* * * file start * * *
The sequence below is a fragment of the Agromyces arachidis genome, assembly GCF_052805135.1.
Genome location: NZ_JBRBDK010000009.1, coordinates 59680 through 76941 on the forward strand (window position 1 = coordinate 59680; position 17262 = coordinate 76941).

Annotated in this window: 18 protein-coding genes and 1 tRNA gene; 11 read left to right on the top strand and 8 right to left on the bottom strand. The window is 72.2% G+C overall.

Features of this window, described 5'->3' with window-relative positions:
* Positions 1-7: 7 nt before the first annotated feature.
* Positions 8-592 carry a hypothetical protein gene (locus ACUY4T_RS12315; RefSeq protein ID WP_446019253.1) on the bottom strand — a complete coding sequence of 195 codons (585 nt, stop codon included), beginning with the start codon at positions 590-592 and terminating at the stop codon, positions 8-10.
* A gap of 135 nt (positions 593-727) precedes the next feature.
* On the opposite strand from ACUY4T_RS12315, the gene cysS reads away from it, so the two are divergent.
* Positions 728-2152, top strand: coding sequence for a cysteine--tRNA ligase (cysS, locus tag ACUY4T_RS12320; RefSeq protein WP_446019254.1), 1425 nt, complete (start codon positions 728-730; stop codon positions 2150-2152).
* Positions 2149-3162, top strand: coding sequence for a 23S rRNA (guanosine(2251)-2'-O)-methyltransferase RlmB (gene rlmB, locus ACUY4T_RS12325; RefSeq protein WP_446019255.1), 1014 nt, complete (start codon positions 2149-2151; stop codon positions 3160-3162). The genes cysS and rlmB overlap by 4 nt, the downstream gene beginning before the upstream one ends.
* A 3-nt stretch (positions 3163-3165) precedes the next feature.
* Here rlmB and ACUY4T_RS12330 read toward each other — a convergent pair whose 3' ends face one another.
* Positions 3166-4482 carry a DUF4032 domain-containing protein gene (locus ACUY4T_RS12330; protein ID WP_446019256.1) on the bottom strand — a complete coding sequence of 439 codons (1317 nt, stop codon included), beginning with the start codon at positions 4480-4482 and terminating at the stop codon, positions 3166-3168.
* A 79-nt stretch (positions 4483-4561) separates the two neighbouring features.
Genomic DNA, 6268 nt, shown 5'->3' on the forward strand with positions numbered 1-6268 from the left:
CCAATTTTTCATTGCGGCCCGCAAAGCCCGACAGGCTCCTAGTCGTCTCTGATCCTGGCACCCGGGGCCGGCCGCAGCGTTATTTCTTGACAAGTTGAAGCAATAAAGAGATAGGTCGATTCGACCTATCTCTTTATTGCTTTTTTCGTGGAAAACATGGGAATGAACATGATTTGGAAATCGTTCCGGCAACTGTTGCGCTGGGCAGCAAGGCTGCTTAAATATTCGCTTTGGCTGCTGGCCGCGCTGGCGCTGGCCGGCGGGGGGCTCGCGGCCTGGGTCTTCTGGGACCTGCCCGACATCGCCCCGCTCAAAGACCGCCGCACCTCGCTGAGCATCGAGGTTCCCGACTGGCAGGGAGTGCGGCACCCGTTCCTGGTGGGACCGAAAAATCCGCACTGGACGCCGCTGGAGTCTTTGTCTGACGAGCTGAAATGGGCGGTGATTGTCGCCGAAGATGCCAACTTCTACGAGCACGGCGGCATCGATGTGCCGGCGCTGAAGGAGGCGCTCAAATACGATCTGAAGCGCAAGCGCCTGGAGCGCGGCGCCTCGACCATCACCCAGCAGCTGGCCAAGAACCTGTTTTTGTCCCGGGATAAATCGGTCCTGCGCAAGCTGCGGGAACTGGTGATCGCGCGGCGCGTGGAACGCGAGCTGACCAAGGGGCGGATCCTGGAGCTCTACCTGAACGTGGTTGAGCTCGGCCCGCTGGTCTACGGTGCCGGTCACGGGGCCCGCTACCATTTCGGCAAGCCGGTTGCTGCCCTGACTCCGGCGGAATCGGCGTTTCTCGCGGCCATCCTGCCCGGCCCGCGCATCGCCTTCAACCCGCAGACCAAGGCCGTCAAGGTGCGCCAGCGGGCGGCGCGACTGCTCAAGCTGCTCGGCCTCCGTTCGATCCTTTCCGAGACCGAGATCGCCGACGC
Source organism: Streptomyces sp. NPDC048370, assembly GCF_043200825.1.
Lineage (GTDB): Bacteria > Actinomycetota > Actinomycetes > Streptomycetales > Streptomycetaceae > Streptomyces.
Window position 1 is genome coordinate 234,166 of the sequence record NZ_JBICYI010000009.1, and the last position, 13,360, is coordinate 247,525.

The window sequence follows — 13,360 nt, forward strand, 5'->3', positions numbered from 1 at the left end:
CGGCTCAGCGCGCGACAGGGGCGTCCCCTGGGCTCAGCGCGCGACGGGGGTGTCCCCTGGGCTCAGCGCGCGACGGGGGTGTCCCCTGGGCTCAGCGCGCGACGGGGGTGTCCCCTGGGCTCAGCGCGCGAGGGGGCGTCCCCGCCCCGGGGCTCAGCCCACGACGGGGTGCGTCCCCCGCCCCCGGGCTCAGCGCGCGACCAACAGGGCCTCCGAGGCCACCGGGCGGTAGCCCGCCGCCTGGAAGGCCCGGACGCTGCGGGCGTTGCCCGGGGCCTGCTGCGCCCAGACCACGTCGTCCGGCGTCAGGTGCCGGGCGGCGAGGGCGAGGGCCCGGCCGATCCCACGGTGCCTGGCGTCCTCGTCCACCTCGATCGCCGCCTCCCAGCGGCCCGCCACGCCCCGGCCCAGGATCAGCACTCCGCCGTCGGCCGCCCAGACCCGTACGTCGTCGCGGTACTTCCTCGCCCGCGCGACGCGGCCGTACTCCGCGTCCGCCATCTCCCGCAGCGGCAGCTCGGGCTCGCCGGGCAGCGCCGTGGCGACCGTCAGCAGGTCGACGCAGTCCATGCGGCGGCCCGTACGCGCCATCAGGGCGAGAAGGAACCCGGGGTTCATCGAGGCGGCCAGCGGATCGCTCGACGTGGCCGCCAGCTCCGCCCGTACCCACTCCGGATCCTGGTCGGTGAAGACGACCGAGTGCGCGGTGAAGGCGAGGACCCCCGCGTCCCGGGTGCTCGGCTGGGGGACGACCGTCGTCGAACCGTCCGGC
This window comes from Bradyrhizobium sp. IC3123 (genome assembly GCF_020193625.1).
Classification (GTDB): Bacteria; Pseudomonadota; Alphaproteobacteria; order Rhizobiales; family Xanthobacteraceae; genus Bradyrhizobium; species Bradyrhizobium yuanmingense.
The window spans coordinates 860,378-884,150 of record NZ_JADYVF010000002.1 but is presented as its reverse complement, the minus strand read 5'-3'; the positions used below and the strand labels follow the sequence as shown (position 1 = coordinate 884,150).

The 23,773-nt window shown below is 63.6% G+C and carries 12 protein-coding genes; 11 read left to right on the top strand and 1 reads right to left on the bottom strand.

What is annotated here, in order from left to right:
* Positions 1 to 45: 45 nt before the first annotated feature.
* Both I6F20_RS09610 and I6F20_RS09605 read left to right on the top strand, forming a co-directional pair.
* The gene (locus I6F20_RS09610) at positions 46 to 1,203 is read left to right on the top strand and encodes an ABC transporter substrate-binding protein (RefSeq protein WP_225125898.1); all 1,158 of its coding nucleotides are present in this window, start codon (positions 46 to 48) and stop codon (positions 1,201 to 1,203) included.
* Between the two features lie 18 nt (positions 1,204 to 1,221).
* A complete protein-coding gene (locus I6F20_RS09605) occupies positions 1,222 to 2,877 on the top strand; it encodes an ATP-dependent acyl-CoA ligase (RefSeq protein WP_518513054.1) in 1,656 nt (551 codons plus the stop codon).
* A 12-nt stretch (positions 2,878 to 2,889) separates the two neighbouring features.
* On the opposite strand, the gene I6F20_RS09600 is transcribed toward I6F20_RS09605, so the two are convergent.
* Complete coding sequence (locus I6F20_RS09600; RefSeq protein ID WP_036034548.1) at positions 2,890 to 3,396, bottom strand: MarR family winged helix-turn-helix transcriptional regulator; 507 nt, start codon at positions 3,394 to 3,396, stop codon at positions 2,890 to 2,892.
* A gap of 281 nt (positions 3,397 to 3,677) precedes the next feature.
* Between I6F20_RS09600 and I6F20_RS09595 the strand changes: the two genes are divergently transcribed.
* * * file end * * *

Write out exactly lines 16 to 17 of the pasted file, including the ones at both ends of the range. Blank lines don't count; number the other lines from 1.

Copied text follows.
CCAATTTTTCATTGCGGCCCGCAAAGCCCGACAGGCTCCTAGTCGTCTCTGATCCTGGCACCCGGGGCCGGCCGCAGCGTTATTTCTTGACAAGTTGAAGCAATAAAGAGATAGGTCGATTCGACCTATCTCTTTATTGCTTTTTTCGTGGAAAACATGGGAATGAACATGATTTGGAAATCGTTCCGGCAACTGTTGCGCTGGGCAGCAAGGCTGCTTAAATATTCGCTTTGGCTGCTGGCCGCGCTGGCGCTGGCCGGCGGGGGGCTCGCGGCCTGGGTCTTCTGGGACCTGCCCGACATCGCCCCGCTCAAAGACCGCCGCACCTCGCTGAGCATCGAGGTTCCCGACTGGCAGGGAGTGCGGCACCCGTTCCTGGTGGGACCGAAAAATCCGCACTGGACGCCGCTGGAGTCTTTGTCTGACGAGCTGAAATGGGCGGTGATTGTCGCCGAAGATGCCAACTTCTACGAGCACGGCGGCATCGATGTGCCGGCGCTGAAGGAGGCGCTCAAATACGATCTGAAGCGCAAGCGCCTGGAGCGCGGCGCCTCGACCATCACCCAGCAGCTGGCCAAGAACCTGTTTTTGTCCCGGGATAAATCGGTCCTGCGCAAGCTGCGGGAACTGGTGATCGCGCGGCGCGTGGAACGCGAGCTGACCAAGGGGCGGATCCTGGAGCTCTACCTGAACGTGGTTGAGCTCGGCCCGCTGGTCTACGGTGCCGGTCACGGGGCCCGCTACCATTTCGGCAAGCCGGTTGCTGCCCTGACTCCGGCGGAATCGGCGTTTCTCGCGGCCATCCTGCCCGGCCCGCGCATCGCCTTCAACCCGCAGACCAAGGCCGTCAAGGTGCGCCAGCGGGCGGCGCGACTGCTCAAGCTGCTCGGCCTCCGTTCGATCCTTTCCGAGACCGAGATCGCCGACGC
Source organism: Streptomyces sp. NPDC048370, assembly GCF_043200825.1.